The House trended slightly in the other direction. Its overall score of -.231 was somewhat worse than the -.206 recorded in 2015-16. These changes--by +.034 and -.025 respectively--are relatively small compared to some previous years, when scores from Congress to Congress have changed by as much as .471.
Such apparent stability might not have been expected, given the GOP’s unified control of the White House, House and Senate, and the tumult on Capitol Hill caused by President Trump’s unorthodox governing style. One might suppose, for instance, that Republicans in total control might see no need to reach across the aisle, or that Democrats, with their increasingly liberal base, might be inclined to resist any engagement with Trump’s GOP.
But that static overall picture masks some big changes underneath, at least in the Senate. There, Democrats became significantly less bipartisan while Republicans, to a comparable degree, became more bipartisan, according to the Index. In fact, the divergence was so sharp that the difference in scores between Senate Republicans and Democrats was the largest in the 13 Congresses covered by the Index.
Senate Democrats’ index score dropped by .19 points compared to 2015-16. (This is on a scale where the most bipartisan Senator, Susan Collins (R, ME), scored +3.15 and the least bipartisan one, Sen. Bernie Sanders, who caucuses with Democrats, ranked -2.11.)
But the big change—and perhaps big surprise—came from Senate Republicans, who increased their average score by hefty .25 points, offsetting the declines among Democrats. As a group, Republicans went from a barely bipartisan score to a creditable .323, the second-highest BPI score the caucus has registered over the past 13 Congresses. (Historically, Senate Democrats have slightly outpaced their Republicans counterparts. Of the 12 full Congresses covered by the Index on the Senate side, Democrats have been judged more bipartisan seven times and Republicans five.) This big increase by Republicans in 2017 helped lead to the record differential between the two parties in the Senate.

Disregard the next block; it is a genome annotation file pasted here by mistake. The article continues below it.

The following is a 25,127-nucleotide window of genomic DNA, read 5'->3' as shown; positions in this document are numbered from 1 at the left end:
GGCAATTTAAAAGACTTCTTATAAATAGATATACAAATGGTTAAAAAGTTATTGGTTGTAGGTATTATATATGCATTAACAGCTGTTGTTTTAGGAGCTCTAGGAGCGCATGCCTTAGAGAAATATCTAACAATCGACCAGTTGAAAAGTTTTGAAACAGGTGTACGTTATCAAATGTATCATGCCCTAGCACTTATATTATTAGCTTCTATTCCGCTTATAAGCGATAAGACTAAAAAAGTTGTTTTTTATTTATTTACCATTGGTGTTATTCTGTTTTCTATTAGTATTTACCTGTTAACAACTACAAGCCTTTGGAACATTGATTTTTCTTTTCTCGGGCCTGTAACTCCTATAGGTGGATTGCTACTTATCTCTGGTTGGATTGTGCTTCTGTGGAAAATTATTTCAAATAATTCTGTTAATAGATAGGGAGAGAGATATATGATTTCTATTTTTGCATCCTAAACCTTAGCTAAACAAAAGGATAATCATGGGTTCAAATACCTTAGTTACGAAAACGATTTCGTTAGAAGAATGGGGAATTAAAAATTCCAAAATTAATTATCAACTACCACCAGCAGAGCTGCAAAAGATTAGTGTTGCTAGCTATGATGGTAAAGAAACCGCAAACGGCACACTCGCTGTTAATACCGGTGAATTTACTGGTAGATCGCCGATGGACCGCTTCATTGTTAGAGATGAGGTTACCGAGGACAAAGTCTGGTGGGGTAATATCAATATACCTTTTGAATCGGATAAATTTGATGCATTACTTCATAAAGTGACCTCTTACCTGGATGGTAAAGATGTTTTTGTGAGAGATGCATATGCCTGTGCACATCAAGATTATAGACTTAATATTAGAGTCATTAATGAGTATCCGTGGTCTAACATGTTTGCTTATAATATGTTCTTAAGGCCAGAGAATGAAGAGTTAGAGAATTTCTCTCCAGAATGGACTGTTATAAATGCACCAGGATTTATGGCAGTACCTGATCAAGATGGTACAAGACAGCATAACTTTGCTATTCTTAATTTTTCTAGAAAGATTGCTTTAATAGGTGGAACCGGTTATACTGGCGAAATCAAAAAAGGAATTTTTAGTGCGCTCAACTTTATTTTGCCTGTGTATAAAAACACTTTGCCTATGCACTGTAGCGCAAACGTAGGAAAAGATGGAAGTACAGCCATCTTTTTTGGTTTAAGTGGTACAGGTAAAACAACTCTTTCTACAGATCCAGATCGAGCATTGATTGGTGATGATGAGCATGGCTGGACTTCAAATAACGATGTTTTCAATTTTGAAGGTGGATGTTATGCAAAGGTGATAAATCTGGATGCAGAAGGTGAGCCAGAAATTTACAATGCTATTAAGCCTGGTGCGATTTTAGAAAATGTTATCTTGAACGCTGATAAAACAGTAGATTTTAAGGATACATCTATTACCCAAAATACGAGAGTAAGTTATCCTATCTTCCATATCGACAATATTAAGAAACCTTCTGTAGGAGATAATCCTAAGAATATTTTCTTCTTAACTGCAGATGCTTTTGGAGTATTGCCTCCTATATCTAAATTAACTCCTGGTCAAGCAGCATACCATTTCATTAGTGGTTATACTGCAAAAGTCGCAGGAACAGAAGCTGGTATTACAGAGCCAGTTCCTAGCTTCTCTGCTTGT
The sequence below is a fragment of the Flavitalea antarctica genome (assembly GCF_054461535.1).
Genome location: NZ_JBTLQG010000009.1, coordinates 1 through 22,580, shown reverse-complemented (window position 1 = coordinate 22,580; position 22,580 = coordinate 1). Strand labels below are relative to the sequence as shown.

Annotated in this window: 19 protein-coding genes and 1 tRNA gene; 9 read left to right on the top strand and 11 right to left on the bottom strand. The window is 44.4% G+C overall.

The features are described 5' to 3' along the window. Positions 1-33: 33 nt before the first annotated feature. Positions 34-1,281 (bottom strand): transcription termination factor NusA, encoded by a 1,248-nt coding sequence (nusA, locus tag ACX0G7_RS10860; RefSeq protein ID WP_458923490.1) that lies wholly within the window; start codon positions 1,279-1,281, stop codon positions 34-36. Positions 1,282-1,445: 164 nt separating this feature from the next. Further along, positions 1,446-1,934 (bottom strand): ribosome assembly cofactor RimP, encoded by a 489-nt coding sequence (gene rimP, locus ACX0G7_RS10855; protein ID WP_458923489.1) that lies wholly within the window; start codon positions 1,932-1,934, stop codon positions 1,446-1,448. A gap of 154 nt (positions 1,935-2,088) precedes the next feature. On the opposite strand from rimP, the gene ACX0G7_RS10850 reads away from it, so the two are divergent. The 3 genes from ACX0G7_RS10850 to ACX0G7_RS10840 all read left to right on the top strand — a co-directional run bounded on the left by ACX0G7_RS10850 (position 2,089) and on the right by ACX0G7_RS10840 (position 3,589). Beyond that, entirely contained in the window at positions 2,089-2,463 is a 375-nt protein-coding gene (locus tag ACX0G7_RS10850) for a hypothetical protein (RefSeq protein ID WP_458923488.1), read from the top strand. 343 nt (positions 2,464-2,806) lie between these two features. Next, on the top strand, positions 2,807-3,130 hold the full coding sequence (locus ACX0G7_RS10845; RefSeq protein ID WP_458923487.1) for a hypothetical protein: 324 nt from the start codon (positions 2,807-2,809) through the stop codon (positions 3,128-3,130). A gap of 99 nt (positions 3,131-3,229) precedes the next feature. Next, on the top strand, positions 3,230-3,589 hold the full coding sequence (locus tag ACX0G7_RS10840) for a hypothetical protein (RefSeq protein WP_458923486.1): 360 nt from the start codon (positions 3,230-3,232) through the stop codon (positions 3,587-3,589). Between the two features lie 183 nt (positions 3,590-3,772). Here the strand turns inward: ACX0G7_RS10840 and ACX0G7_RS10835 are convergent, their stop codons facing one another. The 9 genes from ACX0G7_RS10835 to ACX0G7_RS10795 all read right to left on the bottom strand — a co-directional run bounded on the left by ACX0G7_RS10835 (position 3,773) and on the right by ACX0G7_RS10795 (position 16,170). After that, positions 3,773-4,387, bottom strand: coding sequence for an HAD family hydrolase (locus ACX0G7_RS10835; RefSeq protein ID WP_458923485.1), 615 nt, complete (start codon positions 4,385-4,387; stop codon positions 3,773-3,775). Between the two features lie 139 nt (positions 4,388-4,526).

Thirty-two Republican Senators earned positive scores—meaning they acted in a bipartisan fashion—while only 14 Senate Dems got positive scores. (Republicans outnumbered Democrats 52-48, although the scores don’t include the Majority and Minority Leaders.) In the previous Congress, 28 GOP Senators had a positive score, when the GOP held 54 seats. (One caveat—scores for the 114th Congress cover two years, 2015-16, while we only have scores for the first year of the current 115th Congress. Scores tend to go up a bit in the second year of a Congress.)
The Senate GOP upsurge can’t be accounted for by new faces—only two new Senators joined the Republican ranks last year, Todd Young of Indiana and John Neely Kennedy of Louisiana. The average change for Republican Senators serving in both the 114th and 115th Congresses was an increase of 0.304 in Bipartisan Index scores.